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H.Doc.108-12 PERIODIC REPORT ON THE NATIONAL EMERGENCY WITH RESPECT TO LIBYA ...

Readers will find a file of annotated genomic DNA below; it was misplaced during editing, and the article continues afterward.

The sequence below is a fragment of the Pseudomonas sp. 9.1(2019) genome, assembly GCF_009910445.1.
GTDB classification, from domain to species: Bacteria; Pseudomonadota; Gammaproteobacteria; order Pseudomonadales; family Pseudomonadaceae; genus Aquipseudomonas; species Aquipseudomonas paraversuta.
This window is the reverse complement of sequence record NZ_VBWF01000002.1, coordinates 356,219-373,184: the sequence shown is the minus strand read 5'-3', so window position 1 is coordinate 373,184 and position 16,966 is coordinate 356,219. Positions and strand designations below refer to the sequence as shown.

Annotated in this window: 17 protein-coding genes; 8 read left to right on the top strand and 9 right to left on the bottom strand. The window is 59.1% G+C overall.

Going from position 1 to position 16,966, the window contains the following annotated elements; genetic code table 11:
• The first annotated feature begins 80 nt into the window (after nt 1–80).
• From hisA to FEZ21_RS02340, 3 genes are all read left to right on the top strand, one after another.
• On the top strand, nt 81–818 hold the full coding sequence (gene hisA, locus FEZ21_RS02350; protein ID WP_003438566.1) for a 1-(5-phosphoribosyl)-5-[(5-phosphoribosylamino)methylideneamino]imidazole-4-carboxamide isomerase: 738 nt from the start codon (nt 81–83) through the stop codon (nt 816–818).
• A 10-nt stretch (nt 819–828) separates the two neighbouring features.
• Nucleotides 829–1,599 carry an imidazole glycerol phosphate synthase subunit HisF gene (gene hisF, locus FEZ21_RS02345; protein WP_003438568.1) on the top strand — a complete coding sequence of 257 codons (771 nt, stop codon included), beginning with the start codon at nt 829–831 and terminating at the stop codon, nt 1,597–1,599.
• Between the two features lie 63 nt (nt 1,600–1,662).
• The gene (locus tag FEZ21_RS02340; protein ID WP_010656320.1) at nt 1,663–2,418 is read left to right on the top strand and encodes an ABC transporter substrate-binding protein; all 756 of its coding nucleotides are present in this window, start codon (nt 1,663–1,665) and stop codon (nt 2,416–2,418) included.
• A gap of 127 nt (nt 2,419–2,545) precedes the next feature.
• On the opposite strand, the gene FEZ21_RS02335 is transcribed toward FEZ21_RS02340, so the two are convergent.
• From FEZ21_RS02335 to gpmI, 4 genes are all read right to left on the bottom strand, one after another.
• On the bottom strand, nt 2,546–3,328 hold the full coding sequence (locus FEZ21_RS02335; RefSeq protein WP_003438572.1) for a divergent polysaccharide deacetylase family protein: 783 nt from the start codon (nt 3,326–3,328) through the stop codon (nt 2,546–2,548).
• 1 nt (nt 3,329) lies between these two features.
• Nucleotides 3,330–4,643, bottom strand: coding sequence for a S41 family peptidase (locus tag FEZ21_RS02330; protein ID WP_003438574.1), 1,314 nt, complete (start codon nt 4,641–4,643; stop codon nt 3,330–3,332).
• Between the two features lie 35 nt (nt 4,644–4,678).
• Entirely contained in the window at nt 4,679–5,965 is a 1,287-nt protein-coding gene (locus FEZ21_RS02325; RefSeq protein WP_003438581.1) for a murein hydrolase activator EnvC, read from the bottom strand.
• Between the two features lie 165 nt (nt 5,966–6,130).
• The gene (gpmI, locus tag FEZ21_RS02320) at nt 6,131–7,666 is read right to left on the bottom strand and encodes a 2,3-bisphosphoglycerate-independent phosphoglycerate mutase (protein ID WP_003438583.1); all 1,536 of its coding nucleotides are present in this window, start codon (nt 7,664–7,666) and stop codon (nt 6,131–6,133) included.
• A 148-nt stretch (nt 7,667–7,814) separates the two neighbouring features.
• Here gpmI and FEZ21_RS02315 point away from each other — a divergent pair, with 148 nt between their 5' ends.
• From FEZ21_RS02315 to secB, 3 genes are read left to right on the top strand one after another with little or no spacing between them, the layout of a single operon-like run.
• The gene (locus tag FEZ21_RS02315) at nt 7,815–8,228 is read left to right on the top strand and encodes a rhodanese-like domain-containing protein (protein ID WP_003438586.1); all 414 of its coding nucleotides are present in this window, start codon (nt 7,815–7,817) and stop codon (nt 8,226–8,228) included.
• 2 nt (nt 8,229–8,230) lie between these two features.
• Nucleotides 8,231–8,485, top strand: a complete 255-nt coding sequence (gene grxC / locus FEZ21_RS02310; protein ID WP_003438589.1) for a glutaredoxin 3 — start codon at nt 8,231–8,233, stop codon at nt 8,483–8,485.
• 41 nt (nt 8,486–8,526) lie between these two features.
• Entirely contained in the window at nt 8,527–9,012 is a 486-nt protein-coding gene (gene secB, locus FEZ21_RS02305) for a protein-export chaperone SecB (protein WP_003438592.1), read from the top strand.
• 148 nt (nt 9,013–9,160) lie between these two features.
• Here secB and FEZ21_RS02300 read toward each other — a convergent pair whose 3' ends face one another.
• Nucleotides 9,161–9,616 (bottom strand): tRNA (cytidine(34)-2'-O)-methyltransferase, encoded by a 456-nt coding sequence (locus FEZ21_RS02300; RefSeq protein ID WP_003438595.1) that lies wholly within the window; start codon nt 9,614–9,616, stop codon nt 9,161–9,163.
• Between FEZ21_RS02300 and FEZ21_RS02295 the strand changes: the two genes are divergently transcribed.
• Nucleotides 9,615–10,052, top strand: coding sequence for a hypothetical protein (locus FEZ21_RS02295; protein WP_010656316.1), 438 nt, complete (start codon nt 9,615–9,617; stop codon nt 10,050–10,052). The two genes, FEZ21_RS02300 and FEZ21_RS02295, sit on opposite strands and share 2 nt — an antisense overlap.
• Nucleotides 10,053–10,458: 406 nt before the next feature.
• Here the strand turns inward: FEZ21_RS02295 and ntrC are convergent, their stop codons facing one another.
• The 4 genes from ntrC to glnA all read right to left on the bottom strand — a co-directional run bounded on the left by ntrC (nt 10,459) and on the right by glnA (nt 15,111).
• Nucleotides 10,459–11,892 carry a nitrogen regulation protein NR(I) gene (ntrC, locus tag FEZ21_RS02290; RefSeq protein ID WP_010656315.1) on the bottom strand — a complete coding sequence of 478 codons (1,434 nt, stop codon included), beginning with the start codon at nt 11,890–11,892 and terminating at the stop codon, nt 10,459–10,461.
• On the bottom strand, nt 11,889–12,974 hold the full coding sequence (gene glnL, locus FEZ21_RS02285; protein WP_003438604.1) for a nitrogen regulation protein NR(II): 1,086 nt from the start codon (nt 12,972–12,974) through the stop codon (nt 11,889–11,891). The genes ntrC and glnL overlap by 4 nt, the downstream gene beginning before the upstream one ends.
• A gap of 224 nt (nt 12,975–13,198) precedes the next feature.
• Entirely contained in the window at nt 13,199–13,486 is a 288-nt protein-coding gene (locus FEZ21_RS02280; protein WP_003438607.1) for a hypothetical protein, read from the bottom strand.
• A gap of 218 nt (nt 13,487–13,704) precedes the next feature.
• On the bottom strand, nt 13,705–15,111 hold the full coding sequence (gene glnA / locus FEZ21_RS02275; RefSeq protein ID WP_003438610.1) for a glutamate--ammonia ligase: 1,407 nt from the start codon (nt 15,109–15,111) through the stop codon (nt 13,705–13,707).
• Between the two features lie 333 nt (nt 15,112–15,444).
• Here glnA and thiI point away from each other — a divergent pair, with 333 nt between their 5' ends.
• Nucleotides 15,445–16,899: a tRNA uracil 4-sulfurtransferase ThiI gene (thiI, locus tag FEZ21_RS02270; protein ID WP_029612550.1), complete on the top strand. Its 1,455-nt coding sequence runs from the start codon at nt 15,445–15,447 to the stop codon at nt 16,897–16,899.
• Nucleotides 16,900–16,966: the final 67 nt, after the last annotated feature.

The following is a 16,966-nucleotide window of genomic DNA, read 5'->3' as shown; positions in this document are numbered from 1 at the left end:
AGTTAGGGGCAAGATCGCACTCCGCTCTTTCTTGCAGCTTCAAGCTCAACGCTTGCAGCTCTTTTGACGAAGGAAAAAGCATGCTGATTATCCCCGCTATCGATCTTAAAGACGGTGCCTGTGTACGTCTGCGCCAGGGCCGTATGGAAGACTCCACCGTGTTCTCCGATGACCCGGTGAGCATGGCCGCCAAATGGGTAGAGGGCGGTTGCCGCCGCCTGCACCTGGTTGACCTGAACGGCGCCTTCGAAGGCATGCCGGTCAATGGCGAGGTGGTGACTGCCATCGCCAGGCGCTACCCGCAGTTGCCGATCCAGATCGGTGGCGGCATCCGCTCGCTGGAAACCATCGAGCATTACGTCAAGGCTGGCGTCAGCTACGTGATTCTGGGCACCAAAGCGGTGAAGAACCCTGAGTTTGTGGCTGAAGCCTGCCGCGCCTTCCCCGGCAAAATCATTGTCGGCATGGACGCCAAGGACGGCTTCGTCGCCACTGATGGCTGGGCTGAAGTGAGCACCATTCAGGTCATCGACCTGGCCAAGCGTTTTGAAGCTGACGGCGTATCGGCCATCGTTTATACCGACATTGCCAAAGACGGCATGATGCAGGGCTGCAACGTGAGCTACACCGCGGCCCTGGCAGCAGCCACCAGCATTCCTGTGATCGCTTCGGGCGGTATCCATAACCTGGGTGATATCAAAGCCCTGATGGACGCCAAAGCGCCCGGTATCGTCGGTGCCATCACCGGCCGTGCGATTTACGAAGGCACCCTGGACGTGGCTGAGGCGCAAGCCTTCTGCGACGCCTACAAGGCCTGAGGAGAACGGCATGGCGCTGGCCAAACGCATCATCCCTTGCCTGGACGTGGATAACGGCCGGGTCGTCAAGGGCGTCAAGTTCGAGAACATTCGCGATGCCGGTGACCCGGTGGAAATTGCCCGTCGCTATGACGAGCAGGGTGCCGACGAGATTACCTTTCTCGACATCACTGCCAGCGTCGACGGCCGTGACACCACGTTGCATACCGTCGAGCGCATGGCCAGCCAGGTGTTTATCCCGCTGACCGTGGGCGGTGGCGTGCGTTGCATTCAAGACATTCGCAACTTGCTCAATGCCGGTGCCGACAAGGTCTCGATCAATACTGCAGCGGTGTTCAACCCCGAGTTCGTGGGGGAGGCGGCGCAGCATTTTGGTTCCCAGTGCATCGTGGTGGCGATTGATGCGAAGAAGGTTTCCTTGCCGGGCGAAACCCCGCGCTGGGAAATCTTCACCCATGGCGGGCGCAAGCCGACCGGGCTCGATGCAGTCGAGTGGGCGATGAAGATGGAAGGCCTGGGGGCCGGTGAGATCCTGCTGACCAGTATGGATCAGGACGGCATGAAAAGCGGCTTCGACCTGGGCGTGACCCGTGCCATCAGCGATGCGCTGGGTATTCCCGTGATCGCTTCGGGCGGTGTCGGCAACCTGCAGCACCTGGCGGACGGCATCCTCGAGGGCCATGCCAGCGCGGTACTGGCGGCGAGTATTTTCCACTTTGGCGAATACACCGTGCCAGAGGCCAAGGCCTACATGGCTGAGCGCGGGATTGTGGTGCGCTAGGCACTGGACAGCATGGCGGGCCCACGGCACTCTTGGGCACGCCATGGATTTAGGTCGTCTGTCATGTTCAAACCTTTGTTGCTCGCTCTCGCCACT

108th Congress, 1st Session - - - - - - - - - - - - - House Document 108-11 SIX MONTH PERIODIC REPORT ON THE NATIONAL EMERGENCY WITH RESPECT TO YUGOSLAVIA (SERBIA AND MONTENEGRO) AND KOSOVO __________ COMMUNICATION from THE PRESIDENT OF THE UNITED STATES transmitting A COMBINED 6-MONTH REPORT ON THE NATIONAL EMERGENCIES DECLARED WITH RESPECT TO THE FEDERAL REPUBLIC OF YUGOSLAVIA (SERBIA AND MONTENEGRO) IN EXECUTIVE ORDER 12808 ON MAY 30, 1992 AND KOSOVO IN EXECUTIVE ORDER 13088 ON JUNE 9, 1998, PURSUANT TO 50 U.S.C. 1641(c) AND 50 U.S.C. 1703(c) <GRAPHIC(S) NOT AVAILABLE IN TIFF FORMAT> January 7, 2003.--Referred to the Committee on International Relations and ordered to be printed The White House, Washington, December 4, 2002. Hon. J. Dennis Hastert, Speaker of the House of Representatives, Washington, DC. Dear Mr. Speaker: As required by section 401(c) of the National Emergencies Act, 50 U.S.C. 1641(c), and section 204(c) of the International Emergency Economic Powers Act, 50 U.S.C. 1703(c), I am providing a combined 6-month report prepared by my Administration on the national emergencies declared with respect to the Federal Republic of Yugoslavia (Serbia and Montenegro) in Executive Order 12808 on May 30, 1992, and Kosovo in Executive Order 13088 on June 9, 1998. Sincerely, George W. Bush. Periodic Report on the National Emergencies With Respect to the Federal Republic of Yugoslavia (Serbia and Montenegro) This report to the Congress addresses developments over the course of the past 6 months concerning the national emergency with respect to the Federal Republic of Yugoslavia (Serbia and Montenegro) (the ``FRY (S&M)'') that was declared in Executive Order 12808 on May 30, 1992, and was expanded in Executive Order 12934, issued on October 25, 1994, with respect to the Bosnian Serbs. The report also covers developments over the course of the past 6 months concerning the national emergency with respect to the FRY (S&M) and Kosovo that was declared in Executive Order 13088 on June 9, 1998, as supplemented by Executive Order 13121, issued on April 30, 1999, and as amended in Executive Order 13192 of January 17, 2001. This report is submitted pursuant to section 204(c) of the International Emergency Economic Powers Act, 50 U.S.C. 1703(c) (IEEPA), and section 401(c) of the National Emergencies Act, 50 U.S.C. 1641(c). With regard to the national emergency declared in 1992, the Office of Foreign Assets Control (OFAC) has continued during the past 6 months to oversee the maintenance of FRY (S&M) accounts and records blocked pursuant to the FRY (S&M) and Bosnian Serb-controlled Areas of the Republic of Bosnia and Herzegovina Sanctions Regulations, 31 CFR Part 585 (the ``Bosnia and Herzegovina Regulations''). The Departments of State and Treasury continue to work closely with the European Union member states, the successor States emerging from the dissolution of the former Yugoslavia, and other U.N. member nations to implement the provisions of United Nations Security Council Resolutions 1022 and 1074 regarding the status of assets subject to claims or encumbrances previously blocked under that authority. With regard to the national emergency declared in 1998, the President issued Executive Order 13192 on January 17, 2001, amending Executive Order 13088 to lift and modify, with respect to future transactions, most of the economic sanctions imposes against the FRY (S&M). The Order imposes restrictions on transactions with certain persons described in Section 1(a) of the Order and also provides for the continued blocking of property or interests in property blocked pursuant to the FRY (S&M) Kosovo Sanctions Regulations, 31 CFR Part 586 (the ``Kosovo Regulations'') prior to the Order's effective date pending resolution of claims and encumbrances. Ongoing sanctions against Milosevic, his close associates, supporters and persons openly indicted for war crimes by the International Criminal Tribunal for the former Yugoslavia (ICTY) are administered pursuant to the FRY (S&M) Milosevic Regulations, 31 CFR Part 587 (the ``Milosevic Regulations''). Further information with regard to the national emergencies declared in 1992 and 1998 is provided below. 1. During this reporting period, there have been no amendments to the Bosnia and Herzegovina Regulations, the Kosovo Regulations, or the Milosevic Regulations. 2. During this reporting period, OFAC issued a total of six specific licenses under the Bosnia and Herzegovina Regulations and the Kosovo Regulations. These licenses authorized: (1) the resumption of the use of a company's trademark; (2) the debiting of blocked accounts of two Yugoslav banking institutions currently under the control of the state banking department of the state in which they are located, to pay storage fees and other maintenance fees associated with the two financial institutions; (3) the debiting of a blocked account for the excess interest posted to the account; and (4) the unblocking, sale and transfer of debt obligations issued under the Trade and Deposit Facility Agreement, dated September 20, 1988. In addition, during this reporting period, OFAC unblocked 13 funds transfers destined for the Federal Air Traffic Authority of the FRY (S&M) that had been previously excluded from a general license issued as part of the Kosovo Regulations in October 2001 authorizing the return to the remitter of certain categories of wire transfers. The current Government of the Federal Republic of Yugoslavia certified that the transactions were legitimate and requested that the funds be unblocked. During this reporting period, OFAC issued no specific licenses pursuant to the Milosevic Regulations. 3. Since the last report, OFAC has collected four civil monetary penalties totaling nearly $29,000 for violations of the Kosovo Regulations by two U.S. financial institutions and one U.S. company. These violations involved payments either to the Government of the FRY (S&M), persons in the FRY (S&M), or to blocked entities owned or controlled by the Government of the FRY (S&M), as well as the export of unauthorized services thereto. An additional case is undergoing penalty action for violation of the Bosnia and Herzegovina Regulations and an additional 82 cases are undergoing penalty action for violation of the Kosovo Regulations. 4. The expenses incurred by the United States Government in the 6-month period from May 31, through November 30, 2002, that are directly attributable to the declaration of the national emergencies made in 1992 and 1998 are estimated at approximately $250,000, most of which represents wage and salary costs for United States Government personnel. Personnel costs were largely centered in the Department of the Treasury (particularly in OFAC, the Chief Counsel's Office, and the U.S. Customs Service), the Department of State and Commerce, and the National Security Council staff. 5. It is in the United States' foreign policy interest to support Yugoslavia's democratically-elected government as it works toward building a society based on democratic principles. Following Secretary of State Powell's May 2002 meeting with FRY Minister Djindjic, Secretary Powell formally certified to the Congress that the FRY was cooperating with the ICTY. Subsequently, Secretary Powell requested that the Department of the Treasury take steps to begin the process of unblocking all previously frozen assets--except those linked to Slobodan Milosevic, his close associates and supporters and persons under open indictment for war crimes by the ICTY. The Departments of State and Treasury are working closely on a plan to unblock frozen assets while avoiding prejudice to the claims of U.S. persons and successor states of the former Socialist Federal Republic of Yugoslavia. <all>